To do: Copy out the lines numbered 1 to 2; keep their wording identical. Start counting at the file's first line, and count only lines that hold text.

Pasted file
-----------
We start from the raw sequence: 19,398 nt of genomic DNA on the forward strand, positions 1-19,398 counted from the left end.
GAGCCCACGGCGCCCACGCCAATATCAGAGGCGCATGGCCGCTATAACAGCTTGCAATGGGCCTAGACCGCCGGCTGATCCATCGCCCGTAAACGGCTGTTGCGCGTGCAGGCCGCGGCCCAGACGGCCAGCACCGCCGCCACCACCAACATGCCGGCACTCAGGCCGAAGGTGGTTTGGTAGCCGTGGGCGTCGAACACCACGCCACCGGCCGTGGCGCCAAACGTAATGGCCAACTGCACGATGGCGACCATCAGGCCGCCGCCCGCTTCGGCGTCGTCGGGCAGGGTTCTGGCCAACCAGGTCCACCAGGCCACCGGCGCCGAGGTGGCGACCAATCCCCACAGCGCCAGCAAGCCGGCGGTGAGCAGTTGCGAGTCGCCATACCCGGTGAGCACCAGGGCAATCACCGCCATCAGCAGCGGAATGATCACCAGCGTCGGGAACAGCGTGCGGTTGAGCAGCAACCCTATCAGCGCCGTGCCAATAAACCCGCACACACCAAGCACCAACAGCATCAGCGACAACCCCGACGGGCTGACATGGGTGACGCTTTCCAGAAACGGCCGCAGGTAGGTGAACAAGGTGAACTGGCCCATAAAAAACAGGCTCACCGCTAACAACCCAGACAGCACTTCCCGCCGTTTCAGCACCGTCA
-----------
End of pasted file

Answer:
We start from the raw sequence: 19,398 nt of genomic DNA on the forward strand, positions 1-19,398 counted from the left end.
GAGCCCACGGCGCCCACGCCAATATCAGAGGCGCATGGCCGCTATAACAGCTTGCAATGGGCCTAGACCGCCGGCTGATCCATCGCCCGTAAACGGCTGTTGCGCGTGCAGGCCGCGGCCCAGACGGCCAGCACCGCCGCCACCACCAACATGCCGGCACTCAGGCCGAAGGTGGTTTGGTAGCCGTGGGCGTCGAACACCACGCCACCGGCCGTGGCGCCAAACGTAATGGCCAACTGCACGATGGCGACCATCAGGCCGCCGCCCGCTTCGGCGTCGTCGGGCAGGGTTCTGGCCAACCAGGTCCACCAGGCCACCGGCGCCGAGGTGGCGACCAATCCCCACAGCGCCAGCAAGCCGGCGGTGAGCAGTTGCGAGTCGCCATACCCGGTGAGCACCAGGGCAATCACCGCCATCAGCAGCGGAATGATCACCAGCGTCGGGAACAGCGTGCGGTTGAGCAGCAACCCTATCAGCGCCGTGCCAATAAACCCGCACACACCAAGCACCAACAGCATCAGCGACAACCCCGACGGGCTGACATGGGTGACGCTTTCCAGAAACGGCCGCAGGTAGGTGAACAAGGTGAACTGGCCCATAAAAAACAGGCTCACCGCTAACAACCCAGACAGCACTTCCCGCCGTTTCAGCACCGTCA